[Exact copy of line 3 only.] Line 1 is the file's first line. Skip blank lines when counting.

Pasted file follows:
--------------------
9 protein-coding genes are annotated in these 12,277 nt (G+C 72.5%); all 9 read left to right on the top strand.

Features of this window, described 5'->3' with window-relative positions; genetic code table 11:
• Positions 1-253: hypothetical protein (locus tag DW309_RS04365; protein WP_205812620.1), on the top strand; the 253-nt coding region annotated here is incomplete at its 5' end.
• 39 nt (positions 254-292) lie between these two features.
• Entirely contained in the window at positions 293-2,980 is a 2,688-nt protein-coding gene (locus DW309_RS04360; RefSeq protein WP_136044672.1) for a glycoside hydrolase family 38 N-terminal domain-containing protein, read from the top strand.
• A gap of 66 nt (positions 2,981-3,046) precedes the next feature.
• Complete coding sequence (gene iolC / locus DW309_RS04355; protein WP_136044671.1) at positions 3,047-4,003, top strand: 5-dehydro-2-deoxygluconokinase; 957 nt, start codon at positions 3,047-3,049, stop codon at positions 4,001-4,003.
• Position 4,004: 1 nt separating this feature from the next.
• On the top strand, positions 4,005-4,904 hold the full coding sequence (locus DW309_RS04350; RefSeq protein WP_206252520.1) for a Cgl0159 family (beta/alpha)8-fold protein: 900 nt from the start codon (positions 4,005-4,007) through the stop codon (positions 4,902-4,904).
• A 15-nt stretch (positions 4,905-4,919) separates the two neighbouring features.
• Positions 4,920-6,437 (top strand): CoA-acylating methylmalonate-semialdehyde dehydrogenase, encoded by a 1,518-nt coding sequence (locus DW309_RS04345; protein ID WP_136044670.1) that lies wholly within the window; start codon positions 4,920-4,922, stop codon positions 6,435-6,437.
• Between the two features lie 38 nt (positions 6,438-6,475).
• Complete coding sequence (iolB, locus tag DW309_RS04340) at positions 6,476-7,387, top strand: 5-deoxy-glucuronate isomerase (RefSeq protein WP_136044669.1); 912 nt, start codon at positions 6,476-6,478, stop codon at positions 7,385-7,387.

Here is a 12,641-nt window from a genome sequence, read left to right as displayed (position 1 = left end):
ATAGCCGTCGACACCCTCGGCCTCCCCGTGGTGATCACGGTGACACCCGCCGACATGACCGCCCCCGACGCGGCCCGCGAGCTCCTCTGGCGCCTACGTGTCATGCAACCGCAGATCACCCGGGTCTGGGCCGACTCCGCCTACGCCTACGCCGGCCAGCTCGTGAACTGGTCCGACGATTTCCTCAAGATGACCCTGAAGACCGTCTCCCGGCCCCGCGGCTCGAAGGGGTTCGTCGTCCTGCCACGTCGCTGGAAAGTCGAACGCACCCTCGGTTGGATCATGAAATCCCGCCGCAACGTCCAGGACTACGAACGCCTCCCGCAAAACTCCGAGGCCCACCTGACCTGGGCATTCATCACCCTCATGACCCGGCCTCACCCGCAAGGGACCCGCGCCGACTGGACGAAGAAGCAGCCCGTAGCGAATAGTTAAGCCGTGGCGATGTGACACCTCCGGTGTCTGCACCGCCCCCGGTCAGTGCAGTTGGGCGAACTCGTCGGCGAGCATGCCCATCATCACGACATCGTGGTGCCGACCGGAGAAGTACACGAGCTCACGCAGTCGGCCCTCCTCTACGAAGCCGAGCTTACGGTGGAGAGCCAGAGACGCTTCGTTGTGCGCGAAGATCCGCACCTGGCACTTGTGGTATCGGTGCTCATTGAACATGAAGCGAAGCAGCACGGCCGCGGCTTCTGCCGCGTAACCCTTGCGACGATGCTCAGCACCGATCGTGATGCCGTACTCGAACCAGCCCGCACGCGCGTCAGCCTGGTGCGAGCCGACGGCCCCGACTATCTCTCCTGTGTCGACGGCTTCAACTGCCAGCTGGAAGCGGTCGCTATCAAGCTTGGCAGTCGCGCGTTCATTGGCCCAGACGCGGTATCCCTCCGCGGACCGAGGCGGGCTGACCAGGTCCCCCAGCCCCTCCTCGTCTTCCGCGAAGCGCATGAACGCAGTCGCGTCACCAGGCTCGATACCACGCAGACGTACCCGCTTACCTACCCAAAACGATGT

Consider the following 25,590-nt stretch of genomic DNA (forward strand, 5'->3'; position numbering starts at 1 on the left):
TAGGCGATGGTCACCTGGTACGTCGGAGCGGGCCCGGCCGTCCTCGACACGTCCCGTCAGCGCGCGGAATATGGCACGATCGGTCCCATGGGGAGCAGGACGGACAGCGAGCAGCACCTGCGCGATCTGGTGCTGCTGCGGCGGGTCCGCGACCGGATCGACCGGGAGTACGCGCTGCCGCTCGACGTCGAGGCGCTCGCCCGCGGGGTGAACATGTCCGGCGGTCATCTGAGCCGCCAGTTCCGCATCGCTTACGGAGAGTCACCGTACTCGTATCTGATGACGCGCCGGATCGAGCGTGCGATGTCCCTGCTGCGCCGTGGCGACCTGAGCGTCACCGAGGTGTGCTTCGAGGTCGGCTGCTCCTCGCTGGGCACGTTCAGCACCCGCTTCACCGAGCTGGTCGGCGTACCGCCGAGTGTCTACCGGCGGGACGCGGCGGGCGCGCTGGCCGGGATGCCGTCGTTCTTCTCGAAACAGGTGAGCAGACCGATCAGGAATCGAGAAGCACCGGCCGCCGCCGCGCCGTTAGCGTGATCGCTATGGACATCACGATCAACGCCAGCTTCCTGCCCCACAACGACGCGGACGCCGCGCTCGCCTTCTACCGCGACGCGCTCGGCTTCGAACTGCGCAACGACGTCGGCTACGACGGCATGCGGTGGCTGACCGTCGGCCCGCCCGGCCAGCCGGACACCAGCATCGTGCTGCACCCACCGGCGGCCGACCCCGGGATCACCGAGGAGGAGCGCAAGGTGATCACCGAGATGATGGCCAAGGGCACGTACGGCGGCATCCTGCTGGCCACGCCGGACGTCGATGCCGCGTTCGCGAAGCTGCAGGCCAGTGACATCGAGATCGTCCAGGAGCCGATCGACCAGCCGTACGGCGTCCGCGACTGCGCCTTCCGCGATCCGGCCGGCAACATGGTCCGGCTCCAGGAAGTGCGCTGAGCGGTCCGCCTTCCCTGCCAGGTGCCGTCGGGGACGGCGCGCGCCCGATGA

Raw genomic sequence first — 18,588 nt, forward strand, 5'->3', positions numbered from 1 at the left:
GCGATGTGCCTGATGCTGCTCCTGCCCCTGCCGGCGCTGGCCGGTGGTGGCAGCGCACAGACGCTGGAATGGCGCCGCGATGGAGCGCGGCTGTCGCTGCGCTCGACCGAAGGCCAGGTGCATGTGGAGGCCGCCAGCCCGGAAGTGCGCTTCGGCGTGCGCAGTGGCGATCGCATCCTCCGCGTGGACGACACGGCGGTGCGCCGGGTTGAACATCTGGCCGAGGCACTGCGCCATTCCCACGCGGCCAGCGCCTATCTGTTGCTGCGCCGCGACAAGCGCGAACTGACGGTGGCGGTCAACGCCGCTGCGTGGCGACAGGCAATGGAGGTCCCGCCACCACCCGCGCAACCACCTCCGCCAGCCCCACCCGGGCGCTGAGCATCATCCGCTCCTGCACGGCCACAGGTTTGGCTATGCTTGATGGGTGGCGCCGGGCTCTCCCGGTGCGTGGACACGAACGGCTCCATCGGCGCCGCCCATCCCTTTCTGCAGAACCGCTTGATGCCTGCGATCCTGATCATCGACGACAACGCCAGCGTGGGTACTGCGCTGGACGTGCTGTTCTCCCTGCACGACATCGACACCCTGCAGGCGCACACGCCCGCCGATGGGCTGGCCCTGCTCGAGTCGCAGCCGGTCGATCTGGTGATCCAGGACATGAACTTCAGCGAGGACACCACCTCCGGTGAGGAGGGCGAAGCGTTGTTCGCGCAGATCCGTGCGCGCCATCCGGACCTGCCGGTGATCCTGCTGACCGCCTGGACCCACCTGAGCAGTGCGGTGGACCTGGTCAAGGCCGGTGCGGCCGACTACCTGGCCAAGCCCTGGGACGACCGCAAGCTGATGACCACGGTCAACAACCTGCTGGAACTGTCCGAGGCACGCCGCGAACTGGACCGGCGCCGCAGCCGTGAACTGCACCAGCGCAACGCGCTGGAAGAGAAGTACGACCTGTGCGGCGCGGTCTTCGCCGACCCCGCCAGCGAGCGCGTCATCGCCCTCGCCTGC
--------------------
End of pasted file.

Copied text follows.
• Positions 1-253: hypothetical protein (locus tag DW309_RS04365; protein WP_205812620.1), on the top strand; the 253-nt coding region annotated here is incomplete at its 5' end.